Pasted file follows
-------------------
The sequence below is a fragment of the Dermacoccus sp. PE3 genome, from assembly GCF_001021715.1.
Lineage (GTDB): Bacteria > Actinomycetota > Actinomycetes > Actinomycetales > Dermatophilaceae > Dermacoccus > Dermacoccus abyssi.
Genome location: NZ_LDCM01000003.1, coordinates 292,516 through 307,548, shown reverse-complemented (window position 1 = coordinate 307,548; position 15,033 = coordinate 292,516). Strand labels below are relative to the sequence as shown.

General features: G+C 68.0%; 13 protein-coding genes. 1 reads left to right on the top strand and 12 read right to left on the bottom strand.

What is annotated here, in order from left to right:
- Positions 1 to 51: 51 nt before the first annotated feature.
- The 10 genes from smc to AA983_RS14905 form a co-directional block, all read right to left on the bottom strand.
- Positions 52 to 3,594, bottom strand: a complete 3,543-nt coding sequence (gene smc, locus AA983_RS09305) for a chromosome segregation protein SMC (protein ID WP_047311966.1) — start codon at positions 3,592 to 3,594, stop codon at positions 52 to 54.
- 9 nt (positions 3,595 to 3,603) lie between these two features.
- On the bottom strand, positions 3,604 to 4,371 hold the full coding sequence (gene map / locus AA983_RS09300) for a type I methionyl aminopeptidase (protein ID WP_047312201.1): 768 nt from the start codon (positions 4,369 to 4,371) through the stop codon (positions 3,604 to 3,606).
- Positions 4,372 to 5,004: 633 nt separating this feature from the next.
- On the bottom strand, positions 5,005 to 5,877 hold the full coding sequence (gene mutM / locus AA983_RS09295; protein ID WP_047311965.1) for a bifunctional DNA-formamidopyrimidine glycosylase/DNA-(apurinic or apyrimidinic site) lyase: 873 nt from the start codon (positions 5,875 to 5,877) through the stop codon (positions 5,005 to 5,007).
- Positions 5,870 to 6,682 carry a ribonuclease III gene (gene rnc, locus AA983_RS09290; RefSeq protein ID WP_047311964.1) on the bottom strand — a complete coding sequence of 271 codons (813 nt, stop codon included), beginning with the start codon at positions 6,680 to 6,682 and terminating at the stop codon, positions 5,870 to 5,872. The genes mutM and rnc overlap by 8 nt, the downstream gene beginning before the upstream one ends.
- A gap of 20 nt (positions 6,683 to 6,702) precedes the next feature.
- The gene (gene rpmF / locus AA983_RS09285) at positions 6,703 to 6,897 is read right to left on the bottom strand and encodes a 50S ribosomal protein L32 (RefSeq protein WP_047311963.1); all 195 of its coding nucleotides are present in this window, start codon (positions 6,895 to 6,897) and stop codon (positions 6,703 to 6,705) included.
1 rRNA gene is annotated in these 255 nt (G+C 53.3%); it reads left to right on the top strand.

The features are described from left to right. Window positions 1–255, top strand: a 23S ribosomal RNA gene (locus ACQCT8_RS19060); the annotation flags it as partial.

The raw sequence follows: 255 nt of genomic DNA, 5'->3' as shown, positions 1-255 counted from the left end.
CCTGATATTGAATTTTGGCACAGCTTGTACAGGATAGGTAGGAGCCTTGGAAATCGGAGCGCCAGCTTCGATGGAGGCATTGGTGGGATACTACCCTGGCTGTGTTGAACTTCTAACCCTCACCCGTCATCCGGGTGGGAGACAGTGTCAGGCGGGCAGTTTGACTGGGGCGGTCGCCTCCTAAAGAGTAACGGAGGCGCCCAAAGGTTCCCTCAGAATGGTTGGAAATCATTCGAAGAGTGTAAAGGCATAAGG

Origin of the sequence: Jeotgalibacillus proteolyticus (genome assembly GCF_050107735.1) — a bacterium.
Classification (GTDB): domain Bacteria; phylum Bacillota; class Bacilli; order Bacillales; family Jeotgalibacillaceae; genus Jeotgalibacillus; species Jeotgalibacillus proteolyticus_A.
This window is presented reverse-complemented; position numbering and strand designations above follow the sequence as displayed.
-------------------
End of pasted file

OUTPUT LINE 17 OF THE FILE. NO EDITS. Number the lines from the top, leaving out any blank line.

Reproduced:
The features are described from left to right. Window positions 1–255, top strand: a 23S ribosomal RNA gene (locus ACQCT8_RS19060); the annotation flags it as partial.